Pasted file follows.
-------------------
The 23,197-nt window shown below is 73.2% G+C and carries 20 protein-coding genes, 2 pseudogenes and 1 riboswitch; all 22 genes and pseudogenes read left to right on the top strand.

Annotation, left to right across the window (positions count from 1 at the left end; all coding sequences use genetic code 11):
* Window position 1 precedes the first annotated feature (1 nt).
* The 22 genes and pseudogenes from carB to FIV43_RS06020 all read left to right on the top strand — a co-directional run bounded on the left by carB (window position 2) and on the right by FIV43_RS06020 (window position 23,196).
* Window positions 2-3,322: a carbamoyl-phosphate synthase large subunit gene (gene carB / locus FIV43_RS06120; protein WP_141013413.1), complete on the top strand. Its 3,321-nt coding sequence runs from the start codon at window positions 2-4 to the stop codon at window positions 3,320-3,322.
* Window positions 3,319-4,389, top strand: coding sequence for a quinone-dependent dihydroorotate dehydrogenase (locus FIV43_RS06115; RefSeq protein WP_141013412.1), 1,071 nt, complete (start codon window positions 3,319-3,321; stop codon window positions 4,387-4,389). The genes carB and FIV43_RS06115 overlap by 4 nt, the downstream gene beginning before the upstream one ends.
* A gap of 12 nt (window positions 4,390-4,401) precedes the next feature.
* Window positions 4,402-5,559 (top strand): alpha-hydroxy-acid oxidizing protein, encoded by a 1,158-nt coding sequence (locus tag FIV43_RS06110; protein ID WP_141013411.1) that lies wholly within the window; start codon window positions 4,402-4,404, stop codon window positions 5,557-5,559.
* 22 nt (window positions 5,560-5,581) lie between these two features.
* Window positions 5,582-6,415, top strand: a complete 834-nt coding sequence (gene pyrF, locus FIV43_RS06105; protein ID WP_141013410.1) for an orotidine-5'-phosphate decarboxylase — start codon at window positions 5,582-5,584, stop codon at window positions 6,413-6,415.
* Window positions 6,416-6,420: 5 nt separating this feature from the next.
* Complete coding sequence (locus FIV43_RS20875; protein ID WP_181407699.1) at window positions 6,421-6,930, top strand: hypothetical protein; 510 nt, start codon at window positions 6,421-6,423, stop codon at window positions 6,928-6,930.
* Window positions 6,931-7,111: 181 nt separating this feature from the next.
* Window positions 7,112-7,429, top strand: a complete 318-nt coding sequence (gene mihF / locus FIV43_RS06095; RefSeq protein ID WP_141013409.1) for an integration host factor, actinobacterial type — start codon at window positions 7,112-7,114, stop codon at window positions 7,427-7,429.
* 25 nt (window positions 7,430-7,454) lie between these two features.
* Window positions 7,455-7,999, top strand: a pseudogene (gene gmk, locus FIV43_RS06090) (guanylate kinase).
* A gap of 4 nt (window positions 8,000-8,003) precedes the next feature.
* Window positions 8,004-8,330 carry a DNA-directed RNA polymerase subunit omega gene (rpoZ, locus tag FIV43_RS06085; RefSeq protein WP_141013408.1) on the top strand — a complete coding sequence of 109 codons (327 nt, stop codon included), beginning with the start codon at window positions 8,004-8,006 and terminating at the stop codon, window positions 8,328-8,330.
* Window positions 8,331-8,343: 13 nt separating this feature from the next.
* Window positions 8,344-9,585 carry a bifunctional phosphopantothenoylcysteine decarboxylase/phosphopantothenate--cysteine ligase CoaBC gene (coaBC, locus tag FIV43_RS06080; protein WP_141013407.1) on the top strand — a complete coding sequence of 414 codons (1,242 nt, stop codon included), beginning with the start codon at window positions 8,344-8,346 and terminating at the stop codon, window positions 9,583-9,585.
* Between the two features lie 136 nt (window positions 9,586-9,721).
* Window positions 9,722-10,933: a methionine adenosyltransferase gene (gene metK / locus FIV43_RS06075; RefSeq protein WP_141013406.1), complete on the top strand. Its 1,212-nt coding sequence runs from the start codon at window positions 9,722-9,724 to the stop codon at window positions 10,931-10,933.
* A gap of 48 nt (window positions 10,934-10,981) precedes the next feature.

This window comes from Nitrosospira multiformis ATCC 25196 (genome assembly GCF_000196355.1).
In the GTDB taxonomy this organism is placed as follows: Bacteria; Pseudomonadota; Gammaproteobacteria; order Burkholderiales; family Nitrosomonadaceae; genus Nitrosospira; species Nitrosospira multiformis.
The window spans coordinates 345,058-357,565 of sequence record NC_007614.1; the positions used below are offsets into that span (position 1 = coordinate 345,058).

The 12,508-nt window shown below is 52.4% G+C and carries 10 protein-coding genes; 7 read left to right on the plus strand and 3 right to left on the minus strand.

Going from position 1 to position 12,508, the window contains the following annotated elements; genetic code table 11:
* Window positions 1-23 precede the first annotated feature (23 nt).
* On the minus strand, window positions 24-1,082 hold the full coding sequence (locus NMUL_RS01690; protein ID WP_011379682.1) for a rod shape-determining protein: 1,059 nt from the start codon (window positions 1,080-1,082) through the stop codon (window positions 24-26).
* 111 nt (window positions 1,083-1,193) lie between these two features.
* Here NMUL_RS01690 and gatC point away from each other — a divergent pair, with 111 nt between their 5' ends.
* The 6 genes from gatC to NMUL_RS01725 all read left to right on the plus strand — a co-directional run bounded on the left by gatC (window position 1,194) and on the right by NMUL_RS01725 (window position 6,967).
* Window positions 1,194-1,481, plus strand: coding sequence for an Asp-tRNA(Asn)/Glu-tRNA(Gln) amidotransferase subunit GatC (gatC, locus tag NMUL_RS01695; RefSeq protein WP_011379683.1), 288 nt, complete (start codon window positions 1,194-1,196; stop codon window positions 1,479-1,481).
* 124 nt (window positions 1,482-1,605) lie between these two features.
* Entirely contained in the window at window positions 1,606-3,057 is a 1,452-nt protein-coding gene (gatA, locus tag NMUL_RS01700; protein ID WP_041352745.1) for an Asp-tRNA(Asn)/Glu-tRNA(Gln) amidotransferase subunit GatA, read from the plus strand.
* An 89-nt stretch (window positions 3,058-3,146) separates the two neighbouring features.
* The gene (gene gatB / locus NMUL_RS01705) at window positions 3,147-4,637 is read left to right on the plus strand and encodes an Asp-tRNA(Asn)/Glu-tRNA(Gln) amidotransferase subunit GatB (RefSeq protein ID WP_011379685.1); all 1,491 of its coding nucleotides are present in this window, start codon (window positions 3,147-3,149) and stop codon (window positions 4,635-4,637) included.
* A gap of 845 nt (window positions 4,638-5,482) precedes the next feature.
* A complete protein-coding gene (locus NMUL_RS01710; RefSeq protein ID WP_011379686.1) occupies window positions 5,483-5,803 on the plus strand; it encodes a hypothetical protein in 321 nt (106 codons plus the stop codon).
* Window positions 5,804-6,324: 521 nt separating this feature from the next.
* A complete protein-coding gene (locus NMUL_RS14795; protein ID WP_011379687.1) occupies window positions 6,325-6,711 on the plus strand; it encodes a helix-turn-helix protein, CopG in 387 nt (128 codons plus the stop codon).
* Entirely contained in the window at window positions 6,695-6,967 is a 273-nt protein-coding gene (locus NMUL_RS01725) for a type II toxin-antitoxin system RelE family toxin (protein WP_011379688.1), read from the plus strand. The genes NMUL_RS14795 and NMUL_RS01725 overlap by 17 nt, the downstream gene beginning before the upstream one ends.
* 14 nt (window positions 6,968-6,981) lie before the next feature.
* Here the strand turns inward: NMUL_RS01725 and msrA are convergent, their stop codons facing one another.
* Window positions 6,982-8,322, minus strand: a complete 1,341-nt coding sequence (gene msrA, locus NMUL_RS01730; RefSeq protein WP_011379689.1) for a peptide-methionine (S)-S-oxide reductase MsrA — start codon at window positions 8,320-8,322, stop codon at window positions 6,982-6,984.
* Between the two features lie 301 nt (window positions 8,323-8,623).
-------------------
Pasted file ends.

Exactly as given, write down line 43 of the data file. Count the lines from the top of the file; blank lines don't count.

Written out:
* Entirely contained in the window at window positions 6,695-6,967 is a 273-nt protein-coding gene (locus NMUL_RS01725) for a type II toxin-antitoxin system RelE family toxin (protein WP_011379688.1), read from the plus strand. The genes NMUL_RS14795 and NMUL_RS01725 overlap by 17 nt, the downstream gene beginning before the upstream one ends.